June 14, 2018
Health in Old Age: the Great Unknown
This cartoon, by Vancouver Sun cartoonist Graham Harrop, hits on one of retirees’ biggest mysteries: their future health.
The elderly live with the anxiety of getting a grave illness that isn’t easy to fix, such as cancer or a stroke. And despite having Medicare insurance, they also have to worry how much it would cost them and whether they would run through all of their savings.
They’re right to worry. Health care costs increase as people age from their 50s into their 60s and 70s. About one in five baby boomers between 55 and 64 pays extraordinary out-of-pocket medical expenses in any given year. But by 75, the odds increase to one in four, according to a report summarizing the reasons that some seniors’ finances become fragile.
Large, unexpected medical expenses are one of two major financial shocks that threaten their security – widowhood is the other. A small and unlucky share of retirees will find it difficult to absorb a spike in their medical costs, forcing them to cut back on food or medications, the report said.
Harrop’s cartoon is the product of his cousin’s inspired suggestion that he fill a book with cartoons about the humorous accommodations made between couples who’ve lived together for decades. The book – “Living Together after Retirement: or, There’s a Spouse in the House” – reveals his personal knowledge of the subject. Harrop, who is 73, has lived with his partner, Annie, for more than 20 years.Learn More
April 3, 2018
Dependence on Social Security is Striking
A retiree’s sources of money are often described as a three-legged stool: Social Security, pension, and savings.
But many seniors’ financial support looks more like a single, sturdy pillar: Social Security.
This is shown dramatically in new U.S. Social Security Administration (SSA) estimates of just how critical the federal program is to millions of older Americans. The data speak for themselves:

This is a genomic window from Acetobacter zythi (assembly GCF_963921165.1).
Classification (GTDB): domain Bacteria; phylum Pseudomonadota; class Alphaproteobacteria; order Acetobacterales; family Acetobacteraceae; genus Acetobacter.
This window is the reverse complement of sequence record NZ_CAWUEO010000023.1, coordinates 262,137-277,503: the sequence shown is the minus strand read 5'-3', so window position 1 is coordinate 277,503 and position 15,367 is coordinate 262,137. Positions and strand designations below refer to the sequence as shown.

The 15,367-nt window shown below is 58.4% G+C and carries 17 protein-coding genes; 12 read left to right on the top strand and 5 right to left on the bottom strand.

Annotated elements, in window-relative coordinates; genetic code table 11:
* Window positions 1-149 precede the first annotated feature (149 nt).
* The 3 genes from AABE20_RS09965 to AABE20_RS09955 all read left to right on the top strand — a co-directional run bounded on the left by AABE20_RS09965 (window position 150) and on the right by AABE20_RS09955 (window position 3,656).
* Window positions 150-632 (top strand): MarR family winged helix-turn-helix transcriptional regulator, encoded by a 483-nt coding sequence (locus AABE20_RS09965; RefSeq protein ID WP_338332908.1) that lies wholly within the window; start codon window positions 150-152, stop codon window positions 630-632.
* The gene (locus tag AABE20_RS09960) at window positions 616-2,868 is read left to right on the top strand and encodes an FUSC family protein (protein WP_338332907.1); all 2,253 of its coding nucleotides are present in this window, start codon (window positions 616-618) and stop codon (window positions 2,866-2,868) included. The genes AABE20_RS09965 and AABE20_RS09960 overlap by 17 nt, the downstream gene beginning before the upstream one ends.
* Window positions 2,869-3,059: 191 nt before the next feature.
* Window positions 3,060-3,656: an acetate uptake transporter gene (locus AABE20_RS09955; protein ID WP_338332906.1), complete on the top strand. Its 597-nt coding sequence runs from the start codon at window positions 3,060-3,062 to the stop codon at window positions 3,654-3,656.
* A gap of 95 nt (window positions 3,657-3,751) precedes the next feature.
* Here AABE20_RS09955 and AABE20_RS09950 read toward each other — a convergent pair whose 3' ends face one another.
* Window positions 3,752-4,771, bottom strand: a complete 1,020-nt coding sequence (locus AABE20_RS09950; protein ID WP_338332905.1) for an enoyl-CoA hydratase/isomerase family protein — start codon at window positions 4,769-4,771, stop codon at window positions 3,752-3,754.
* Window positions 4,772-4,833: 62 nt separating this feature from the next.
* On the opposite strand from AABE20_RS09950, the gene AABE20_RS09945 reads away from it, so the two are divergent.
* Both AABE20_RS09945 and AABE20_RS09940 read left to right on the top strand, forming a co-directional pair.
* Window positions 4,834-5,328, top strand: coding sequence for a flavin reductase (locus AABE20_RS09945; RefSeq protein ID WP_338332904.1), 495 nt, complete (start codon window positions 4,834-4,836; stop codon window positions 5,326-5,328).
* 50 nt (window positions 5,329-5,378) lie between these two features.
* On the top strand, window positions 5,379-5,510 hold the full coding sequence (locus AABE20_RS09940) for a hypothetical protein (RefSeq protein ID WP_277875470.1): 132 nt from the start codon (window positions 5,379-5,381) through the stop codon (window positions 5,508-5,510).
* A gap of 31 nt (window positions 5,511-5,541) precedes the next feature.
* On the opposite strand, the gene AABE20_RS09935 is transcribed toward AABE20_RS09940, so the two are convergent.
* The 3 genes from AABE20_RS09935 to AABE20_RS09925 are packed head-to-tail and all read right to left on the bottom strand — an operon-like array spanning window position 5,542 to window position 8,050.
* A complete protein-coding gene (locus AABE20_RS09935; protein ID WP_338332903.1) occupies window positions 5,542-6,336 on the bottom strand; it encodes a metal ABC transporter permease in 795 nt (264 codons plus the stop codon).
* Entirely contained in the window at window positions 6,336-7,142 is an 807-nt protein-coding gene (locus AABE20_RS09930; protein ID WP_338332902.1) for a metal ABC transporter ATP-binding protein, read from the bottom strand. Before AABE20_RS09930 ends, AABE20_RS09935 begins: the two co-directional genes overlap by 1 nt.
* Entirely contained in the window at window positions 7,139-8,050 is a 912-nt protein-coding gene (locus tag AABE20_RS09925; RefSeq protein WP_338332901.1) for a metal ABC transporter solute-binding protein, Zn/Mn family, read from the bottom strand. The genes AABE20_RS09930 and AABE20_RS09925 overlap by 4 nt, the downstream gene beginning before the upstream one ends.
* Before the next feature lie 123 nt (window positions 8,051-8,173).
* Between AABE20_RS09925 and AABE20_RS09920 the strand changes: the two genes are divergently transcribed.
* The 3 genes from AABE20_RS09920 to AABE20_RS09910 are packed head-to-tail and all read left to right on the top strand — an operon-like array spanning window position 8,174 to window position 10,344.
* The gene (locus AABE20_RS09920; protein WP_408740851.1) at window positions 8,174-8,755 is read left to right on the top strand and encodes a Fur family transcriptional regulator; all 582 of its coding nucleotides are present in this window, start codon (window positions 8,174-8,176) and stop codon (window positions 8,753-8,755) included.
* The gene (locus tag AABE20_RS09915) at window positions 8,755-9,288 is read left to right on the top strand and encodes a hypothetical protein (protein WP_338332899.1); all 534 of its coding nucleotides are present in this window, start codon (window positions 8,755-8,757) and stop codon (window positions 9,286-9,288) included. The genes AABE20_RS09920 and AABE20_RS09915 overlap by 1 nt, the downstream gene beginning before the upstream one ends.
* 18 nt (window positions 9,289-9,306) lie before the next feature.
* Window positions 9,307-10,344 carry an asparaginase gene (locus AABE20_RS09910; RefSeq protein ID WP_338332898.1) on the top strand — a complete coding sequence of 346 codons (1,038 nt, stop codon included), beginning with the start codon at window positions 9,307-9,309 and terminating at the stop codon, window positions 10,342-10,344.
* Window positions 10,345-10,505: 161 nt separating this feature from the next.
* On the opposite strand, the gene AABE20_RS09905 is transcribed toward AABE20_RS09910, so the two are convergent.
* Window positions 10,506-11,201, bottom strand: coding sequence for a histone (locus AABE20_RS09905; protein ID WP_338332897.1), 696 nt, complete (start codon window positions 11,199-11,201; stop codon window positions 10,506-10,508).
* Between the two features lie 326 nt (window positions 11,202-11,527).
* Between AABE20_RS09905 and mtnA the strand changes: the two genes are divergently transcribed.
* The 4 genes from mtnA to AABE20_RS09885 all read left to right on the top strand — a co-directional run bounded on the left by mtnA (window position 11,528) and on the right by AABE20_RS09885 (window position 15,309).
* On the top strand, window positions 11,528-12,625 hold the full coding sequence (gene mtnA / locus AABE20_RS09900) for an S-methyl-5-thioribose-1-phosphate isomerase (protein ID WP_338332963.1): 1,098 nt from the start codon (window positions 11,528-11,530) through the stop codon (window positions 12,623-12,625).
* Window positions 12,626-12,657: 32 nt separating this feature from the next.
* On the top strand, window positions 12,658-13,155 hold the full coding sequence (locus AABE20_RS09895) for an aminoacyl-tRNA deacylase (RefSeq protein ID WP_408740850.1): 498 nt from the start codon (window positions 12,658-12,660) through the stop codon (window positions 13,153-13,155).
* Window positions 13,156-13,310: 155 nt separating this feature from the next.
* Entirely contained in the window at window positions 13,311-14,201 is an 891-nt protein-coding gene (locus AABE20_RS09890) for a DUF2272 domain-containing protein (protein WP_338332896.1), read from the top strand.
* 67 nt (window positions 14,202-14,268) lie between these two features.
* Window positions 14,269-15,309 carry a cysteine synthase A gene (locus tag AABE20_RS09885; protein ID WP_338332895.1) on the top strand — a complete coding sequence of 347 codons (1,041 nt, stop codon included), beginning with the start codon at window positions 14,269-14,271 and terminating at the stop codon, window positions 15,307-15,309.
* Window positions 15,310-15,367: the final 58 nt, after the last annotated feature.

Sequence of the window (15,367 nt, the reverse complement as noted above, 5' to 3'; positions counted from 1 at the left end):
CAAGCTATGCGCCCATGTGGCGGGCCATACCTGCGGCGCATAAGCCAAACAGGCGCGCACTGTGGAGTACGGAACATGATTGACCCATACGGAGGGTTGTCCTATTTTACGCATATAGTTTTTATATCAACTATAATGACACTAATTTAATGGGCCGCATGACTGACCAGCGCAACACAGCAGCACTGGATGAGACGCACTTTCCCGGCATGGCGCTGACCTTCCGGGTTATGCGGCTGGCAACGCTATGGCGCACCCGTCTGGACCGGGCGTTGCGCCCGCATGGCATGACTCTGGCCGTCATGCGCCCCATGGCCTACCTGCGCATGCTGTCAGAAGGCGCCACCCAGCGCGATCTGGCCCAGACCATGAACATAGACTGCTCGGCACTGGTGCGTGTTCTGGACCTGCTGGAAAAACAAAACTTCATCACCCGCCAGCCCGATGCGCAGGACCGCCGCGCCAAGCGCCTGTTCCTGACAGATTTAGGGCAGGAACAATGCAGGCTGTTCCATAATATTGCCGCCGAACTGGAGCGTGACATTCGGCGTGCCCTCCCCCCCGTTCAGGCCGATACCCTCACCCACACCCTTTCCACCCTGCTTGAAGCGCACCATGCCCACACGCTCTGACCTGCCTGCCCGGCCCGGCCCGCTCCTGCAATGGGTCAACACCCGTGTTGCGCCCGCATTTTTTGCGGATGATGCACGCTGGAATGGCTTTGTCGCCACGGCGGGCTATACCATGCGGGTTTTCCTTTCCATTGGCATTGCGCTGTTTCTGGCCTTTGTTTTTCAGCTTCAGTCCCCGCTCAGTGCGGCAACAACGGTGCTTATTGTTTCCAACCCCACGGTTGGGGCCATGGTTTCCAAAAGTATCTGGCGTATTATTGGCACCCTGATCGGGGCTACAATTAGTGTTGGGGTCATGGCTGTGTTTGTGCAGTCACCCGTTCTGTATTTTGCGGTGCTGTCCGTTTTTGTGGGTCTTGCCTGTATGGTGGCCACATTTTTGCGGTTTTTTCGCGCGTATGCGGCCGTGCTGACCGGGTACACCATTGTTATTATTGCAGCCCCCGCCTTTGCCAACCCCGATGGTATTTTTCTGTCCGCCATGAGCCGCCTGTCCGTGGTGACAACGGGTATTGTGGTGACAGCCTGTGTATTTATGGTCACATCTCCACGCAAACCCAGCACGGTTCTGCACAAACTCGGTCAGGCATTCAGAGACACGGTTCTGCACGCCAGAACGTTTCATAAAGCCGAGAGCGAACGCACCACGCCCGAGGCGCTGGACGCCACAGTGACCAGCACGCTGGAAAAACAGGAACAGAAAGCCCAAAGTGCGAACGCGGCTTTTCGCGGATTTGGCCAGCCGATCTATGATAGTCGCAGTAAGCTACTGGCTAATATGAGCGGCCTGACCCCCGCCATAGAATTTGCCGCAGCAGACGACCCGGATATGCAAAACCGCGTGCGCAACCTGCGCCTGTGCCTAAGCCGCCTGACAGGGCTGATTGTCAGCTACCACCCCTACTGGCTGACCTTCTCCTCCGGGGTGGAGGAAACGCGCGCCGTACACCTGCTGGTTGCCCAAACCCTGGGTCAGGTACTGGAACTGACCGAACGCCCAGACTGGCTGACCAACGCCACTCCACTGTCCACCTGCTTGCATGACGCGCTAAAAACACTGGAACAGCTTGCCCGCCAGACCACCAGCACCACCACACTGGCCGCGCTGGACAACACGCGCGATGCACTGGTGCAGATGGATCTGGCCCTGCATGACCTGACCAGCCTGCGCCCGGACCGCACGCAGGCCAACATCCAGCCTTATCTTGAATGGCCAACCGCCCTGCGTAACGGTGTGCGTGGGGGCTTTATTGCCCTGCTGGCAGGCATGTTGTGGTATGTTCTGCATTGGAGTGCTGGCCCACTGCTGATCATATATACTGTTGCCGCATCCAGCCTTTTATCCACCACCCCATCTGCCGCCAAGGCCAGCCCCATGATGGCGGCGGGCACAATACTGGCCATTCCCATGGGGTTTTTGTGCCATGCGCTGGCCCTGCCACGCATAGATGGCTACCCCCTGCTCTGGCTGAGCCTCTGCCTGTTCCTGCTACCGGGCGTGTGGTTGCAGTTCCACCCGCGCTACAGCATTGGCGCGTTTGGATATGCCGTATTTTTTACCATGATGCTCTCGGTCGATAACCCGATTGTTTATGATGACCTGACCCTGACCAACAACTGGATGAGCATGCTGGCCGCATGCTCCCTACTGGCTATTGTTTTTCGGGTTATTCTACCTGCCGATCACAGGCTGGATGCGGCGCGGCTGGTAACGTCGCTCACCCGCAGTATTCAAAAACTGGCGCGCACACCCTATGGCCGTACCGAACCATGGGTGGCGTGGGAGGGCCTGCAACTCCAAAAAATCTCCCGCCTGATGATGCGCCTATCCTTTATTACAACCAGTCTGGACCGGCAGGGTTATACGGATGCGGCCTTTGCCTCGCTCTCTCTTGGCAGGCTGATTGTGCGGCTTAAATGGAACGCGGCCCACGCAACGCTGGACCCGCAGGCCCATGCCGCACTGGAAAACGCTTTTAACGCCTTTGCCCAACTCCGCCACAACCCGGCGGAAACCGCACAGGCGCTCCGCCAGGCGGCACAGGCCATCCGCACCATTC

- One in two retired households counts on Social Security for at least 50 percent of their total income.
- One in four gets virtually all income – 90 percent – from the program.
The differences among myriad demographic groups also follow the usual socioeconomic patterns, according to the SSA researchers, Irena Dushi, Howard M. Iams, and Brad Trenkamp. …Learn More
February 27, 2018
Geriatric Help Eases Family Discord
Family harmony and your parent’s desires are the top priorities during their final years of life – not long-simmering sibling arguments or what you may feel is best for him or her.
That’s why it’s critical for the entire family to gather around parents for caring and gentle conversations before a crisis occurs, such as a medical emergency or sudden cognitive decline.
Jennifer B. Warkentin
“These are the kinds of conversations that need to happen while a parent is still able to discuss the options and make their wishes clear,” said Jennifer B. Warkentin, a clinical psychologist specializing in geriatric care.
Numerous conversations will actually be required to sort out myriad potential needs as a parent continues to age. The issues are both simple and complicated, from contacting Meals on Wheels and installing a shower chair to putting parents’ financial affairs in order, finding a suitable home health aide, and preparing legal documents.
Some parents are eager to have this conversation so they can get things squared away. More often, however, the conversations are tricky, because they make parents uncomfortable with a perceived “role reversal,” said Warkentin, who works primarily with elderly people in skilled nursing facilities in Boston’s western suburbs. She also has clients in independent and assisted living facilities. …Learn More